NSIPS, DIMHRS Delays; NSA's Hiring Spree; Three-Star Reviews; Hughes Helps Morale; ABCs of ABCS; Iraq Crossing Globally
NSIPS, DIMHRS Delays
The Navy Standard Integrated Personnel System (NSIPS) contract was to be awarded in June. But it was pushed to late July. Then officials in the service's Program Executive Office for Information Technology said it would be awarded in August.
Now that deadline has passed.
Bidders hope the contract award will come by the end of fiscal 2003, which is Sept. 30. Industry officials said NSIPS' lengthy approval process and the difficulty in convening various approval boards in the summer slowed it down.
The system will consolidate numerous older human resource systems to a Web-based architecture before the service switches to the Defense Integrated Military Human Resources System. DIMHRS will be the HR system for all military personnel, but one of its contracts is delayed, too.
DIMHRS' integration contract was to be awarded this summer. PeopleSoft Inc. received its system software contract two years ago.
NSA's Hiring Spree
The National Security Agency is not only hiring its third senior acquisition executive in three years. The ultra-secretive intelligence agency wants to hire 1,600 people in 2004, said NSA's director, Air Force Lt. Gen. Michael Hayden.
NSA has received 87,500 resumes since Sept. 11, 2001, Hayden said. The agency hired 600 new people in 2001, 800 in 2002 and should hire 1,150 this year, he said.
The new employees re-invigorated the 53-year-old intelligence agency, which makes and breaks codes for the government. NSA workers' average age in 1999, when Hayden started working there, was 43.5. Today, 50 percent of the agency's workforce has less than three years' experience.
IT and communications systems' improvements were among the capabilities Air Force three-star generals discussed when they met Aug. 27 to determine what the service needs to make it a more responsive, warfighting organization.
The Capability Review and Risk Assessment process examines everything in the Air Force. Reviewers then will recommend what management changes or systems are needed to better perform the service's mission, said Col. Mike Basla, the Air Mobility Command's chief information officer.
Hughes Helps Morale
Hughes Network Systems Inc. has sold its equipment and services just above cost to the U.S. military so troops in Iraq can talk or receive e-mail using the Internet, industry officials said.
The Germantown, Md., company, which lets users access data and voice networks via satellite technology, reached a deal with the Defense Department in late April and has provided more than 500 units to date, company officials said.
"There are some morale issues," said Michael Pollack, Hughes' marketing director. "We are in an era of the Internet and cell phones. We wanted to offer our services at a very low price so tens of thousands of troops can be connected in Iraq."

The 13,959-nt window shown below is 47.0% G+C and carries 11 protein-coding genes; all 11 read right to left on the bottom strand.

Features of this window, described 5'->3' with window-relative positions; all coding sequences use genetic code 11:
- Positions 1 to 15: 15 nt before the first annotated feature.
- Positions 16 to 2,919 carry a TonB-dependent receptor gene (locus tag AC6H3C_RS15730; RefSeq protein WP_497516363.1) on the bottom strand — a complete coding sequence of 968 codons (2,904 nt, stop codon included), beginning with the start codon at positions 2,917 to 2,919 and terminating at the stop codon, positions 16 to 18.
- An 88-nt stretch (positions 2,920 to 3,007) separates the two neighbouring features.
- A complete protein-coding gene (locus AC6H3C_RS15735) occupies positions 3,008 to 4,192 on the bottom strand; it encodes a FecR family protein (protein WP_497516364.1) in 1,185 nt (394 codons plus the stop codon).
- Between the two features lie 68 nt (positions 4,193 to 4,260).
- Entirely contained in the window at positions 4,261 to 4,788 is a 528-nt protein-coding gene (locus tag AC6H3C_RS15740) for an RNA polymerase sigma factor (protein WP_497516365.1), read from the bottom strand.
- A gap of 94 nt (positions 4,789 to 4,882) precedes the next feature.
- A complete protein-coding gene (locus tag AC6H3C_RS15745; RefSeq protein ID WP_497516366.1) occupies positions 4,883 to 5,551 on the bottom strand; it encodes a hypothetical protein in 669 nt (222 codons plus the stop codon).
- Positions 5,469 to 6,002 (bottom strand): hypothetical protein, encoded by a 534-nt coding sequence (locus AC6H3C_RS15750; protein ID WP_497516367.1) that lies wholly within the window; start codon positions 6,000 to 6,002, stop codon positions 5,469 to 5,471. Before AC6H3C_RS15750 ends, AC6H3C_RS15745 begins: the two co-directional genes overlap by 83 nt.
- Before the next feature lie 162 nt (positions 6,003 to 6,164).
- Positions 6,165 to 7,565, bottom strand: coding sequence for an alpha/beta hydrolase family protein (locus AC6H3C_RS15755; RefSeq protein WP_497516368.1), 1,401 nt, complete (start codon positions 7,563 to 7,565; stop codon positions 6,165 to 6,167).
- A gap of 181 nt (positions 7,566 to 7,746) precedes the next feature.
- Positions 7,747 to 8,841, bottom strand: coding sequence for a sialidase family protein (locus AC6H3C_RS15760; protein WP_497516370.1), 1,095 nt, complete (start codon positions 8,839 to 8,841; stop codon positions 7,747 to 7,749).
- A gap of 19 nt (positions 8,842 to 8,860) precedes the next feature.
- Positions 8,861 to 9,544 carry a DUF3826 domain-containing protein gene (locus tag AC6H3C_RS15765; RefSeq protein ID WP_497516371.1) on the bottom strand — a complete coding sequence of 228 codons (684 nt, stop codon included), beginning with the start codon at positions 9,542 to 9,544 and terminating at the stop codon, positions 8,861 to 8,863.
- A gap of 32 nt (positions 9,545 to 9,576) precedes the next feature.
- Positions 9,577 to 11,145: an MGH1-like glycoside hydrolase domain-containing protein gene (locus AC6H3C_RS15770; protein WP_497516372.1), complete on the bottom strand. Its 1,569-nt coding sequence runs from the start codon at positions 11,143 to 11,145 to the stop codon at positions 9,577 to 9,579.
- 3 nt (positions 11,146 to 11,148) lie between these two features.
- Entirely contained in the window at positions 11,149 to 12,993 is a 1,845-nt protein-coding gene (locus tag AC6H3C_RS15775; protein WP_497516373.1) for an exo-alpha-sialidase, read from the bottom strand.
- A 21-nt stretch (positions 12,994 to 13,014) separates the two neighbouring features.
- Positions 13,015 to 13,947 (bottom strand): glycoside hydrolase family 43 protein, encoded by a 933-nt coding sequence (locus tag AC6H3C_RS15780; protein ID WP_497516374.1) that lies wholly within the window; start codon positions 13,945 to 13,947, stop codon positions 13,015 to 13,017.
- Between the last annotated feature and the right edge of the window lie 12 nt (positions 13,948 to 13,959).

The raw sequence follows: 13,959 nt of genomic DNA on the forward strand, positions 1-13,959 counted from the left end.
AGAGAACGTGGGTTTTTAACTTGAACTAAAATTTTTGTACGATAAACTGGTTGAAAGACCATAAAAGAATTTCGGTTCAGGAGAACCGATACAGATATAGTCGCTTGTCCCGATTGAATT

ABCs of ABCS
The Army Battle Command System (ABCS) saved lives during the major combat phase in Iraq. Ground friendly fire deaths totaled 55 in Operation Desert Storm but only two in Operation Iraqi Freedom because of coalition forces' ability to digitally track themselves using computers on the battlefield.
But that does not mean ABCS was easy to use or rugged enough for Iraq. Troops reported "user-friendliness and durability issues," an Army official said.
Raytheon Co. and Northrop Grumman Corp. touted their ABCS products the week of July 15 in Washington, D.C. Raytheon's Advanced Field Artillery Tactical Data System (AFATDS) and Northrop Grumman's Force XXI Battle Command Brigade-and-Below (FBCB2) system had many successes, but there were shortcomings, too.
The systems' lessons-learned documents offered 103 recommendations for improving field artillery and blue force — tracking systems — 88 for FBCB2 and 15 for AFATDS.
ABCS is a nine-year, $20 billion initiative to integrate 11 Army command and control systems, enabling troops to access warfighting information so they know where they are, where their buddies are and where their enemies are on the battlefield.
Iraq Crossing Globally
When President Bush signed a free trade agreement between the United States and Singapore Sept. 3, he paved the way for Singapore Technologies Pte. Ltd. to finally acquire Global Crossing, industry officials said.
The Asian defense manufacturer likely will buy the troubled telecommunications provider by the end of the month. It also may be in time for Global Crossing to receive one of three contracts for Iraq's new telecom infrastructure, officials said.
Three regional contracts also will be awarded by the end of the month to ensure that the entire country gets coverage, Linton Lewis II, principal deputy to DOD chief information officer John Stenbit, said Aug. 1.
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